On November 9, 1961 - 17 days after service on Watts of Pancoast's complaint - Watts, by its counsel, entered a general appearance.

On November 14, 1961, Watts filed preliminary objections which, inter alia, questioned the court's jurisdiction over its person, i.e., that Watts, a foreign corporation not registered to do business in Pennsylvania, had not appointed an agent to receive service of process

[ 412 Pa. Page 169]

    in Pennsylvania and that service upon Watts was faulty in that it was made upon an employee of an independent contractor. Pancoast answered these objections.

On October 5, 1962, a petition was presented to the court by Watts through its counsel wherein it was alleged that the entry of a general appearance had been inadvertently filed by Watts' counsel and that such entry of appearance was filed contrary to counsel's intention, without his knowledge and "before it was possible to stop such filing." Upon a rule granted and answer filed, the matter was heard before Judge MCCLANAGHAN of Court of Common Pleas No. 1 of Philadelphia County who refused to permit the withdrawal of the general appearance. From that order this appeal was taken.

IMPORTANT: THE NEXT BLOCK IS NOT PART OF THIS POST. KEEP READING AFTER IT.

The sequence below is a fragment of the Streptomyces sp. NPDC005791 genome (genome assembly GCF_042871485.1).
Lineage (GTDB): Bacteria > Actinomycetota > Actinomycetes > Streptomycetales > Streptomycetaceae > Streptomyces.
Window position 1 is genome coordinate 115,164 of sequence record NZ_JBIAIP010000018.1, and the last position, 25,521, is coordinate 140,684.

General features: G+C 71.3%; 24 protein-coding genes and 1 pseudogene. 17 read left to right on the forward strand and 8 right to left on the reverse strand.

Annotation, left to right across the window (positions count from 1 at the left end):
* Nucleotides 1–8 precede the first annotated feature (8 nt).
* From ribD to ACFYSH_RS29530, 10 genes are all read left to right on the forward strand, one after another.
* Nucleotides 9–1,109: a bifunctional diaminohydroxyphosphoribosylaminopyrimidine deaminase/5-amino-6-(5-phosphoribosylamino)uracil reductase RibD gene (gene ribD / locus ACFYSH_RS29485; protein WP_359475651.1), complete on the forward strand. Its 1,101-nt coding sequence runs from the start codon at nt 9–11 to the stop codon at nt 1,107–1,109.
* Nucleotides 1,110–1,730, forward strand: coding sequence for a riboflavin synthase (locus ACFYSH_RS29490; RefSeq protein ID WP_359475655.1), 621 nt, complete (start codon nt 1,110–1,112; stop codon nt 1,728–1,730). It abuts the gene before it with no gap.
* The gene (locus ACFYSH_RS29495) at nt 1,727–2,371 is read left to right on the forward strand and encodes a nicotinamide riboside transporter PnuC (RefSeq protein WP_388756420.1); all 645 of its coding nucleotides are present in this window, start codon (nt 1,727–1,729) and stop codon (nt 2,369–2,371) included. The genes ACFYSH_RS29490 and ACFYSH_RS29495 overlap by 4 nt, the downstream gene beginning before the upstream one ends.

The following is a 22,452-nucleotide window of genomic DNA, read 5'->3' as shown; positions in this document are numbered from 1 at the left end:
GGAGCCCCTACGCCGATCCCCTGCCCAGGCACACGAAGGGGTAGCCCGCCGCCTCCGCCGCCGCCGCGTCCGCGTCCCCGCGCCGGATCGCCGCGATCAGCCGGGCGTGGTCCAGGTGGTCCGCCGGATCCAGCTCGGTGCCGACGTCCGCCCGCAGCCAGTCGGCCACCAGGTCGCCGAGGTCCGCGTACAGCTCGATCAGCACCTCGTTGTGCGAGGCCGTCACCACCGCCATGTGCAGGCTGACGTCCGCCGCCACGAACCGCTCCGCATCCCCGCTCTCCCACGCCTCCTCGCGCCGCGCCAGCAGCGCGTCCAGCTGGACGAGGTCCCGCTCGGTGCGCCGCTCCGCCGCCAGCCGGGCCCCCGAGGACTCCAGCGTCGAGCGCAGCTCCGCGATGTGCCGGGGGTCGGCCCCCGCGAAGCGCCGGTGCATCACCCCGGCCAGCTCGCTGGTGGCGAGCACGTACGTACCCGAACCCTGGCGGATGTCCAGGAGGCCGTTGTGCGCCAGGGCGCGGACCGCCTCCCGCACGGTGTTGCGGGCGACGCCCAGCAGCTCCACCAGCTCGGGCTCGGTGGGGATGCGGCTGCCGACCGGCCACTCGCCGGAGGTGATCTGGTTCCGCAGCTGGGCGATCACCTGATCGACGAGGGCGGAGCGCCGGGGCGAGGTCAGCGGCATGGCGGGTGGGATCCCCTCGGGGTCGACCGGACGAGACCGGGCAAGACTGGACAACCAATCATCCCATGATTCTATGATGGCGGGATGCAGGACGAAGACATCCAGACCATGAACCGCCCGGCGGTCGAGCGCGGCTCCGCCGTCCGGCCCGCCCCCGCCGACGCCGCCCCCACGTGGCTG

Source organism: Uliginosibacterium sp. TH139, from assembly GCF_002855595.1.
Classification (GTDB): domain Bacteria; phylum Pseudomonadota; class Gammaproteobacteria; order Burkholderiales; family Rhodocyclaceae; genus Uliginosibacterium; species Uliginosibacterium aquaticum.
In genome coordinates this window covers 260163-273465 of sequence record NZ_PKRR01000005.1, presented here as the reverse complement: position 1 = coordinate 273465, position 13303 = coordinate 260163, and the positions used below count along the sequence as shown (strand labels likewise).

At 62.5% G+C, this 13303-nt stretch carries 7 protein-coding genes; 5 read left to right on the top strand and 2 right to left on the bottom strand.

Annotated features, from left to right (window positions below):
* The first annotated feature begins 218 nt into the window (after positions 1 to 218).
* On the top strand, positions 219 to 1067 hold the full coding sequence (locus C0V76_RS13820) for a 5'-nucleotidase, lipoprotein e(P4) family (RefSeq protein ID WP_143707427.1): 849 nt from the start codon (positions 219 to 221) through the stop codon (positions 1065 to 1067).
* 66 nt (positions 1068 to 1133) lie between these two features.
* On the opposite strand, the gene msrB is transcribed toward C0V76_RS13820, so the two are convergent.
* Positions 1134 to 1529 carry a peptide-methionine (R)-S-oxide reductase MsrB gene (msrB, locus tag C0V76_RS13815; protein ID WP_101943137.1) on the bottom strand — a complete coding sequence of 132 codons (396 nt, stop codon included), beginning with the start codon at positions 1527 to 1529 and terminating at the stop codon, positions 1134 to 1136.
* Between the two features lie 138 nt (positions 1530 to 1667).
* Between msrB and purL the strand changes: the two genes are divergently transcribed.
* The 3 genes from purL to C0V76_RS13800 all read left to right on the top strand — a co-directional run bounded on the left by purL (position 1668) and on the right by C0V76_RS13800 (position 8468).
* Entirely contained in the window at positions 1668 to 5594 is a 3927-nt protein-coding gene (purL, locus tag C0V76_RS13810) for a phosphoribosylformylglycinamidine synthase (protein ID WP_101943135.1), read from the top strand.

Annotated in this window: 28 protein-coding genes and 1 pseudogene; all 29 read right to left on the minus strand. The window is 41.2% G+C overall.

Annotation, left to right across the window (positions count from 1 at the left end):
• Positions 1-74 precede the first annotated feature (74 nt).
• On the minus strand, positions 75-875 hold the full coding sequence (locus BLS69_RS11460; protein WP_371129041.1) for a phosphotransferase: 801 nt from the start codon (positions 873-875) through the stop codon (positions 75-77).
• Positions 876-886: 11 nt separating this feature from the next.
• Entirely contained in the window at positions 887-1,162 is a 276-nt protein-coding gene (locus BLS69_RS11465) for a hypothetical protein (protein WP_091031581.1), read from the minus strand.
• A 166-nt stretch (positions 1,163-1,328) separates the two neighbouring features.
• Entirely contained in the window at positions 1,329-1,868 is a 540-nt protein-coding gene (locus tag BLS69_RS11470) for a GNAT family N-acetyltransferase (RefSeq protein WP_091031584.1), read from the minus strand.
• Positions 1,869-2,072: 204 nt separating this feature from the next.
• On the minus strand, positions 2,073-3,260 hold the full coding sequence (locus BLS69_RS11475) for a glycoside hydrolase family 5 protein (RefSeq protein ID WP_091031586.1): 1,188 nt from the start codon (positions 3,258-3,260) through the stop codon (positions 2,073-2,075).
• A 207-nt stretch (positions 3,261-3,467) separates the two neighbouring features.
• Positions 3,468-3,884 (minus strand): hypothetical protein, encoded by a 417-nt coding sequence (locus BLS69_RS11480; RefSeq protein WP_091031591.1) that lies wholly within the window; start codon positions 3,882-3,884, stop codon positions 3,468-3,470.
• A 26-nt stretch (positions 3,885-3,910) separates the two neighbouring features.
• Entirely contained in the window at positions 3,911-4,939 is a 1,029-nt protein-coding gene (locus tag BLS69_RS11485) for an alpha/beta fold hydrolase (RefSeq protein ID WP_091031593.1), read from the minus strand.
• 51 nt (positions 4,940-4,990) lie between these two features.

The principles of law which govern the instant case are well settled. When a defendant in a civil action enters a general appearance in answer to a summons, he cannot afterwards question the court's jurisdiction by an appearance de bene esse: 12PS ยง 672; Welser v. Ealer, 317 Pa. 182, 176 A. 429. By the entry of a general appearance or any act which is equivalent thereof, a defendant submits himself to the jurisdiction of the court and waives the right to challenge the jurisdiction of the court over his person: Newman v. Shreve, 229 Pa. 200, 78 A. 79; English v. English, 19 Pa. Superior 586.

The rule that a defendant by entering general appearance waives all objections to the jurisdiction of the court over its person has not been modified or changed by the Pennsylvania Rules of Civil Procedure: Pa. R.C.P. 1017, 1028 (b), 1032, 12 PS Appendix; Yentzer v. Taylor Wine Company, Inc., 409 Pa. 338, 186 A.2d 396; Lowry v. Commonwealth, 365 Pa. 474, 76 A.2d 363; Daley v. Iselin, 212 Pa. 279, 61 A. 919.

[ 412 Pa. Page 170]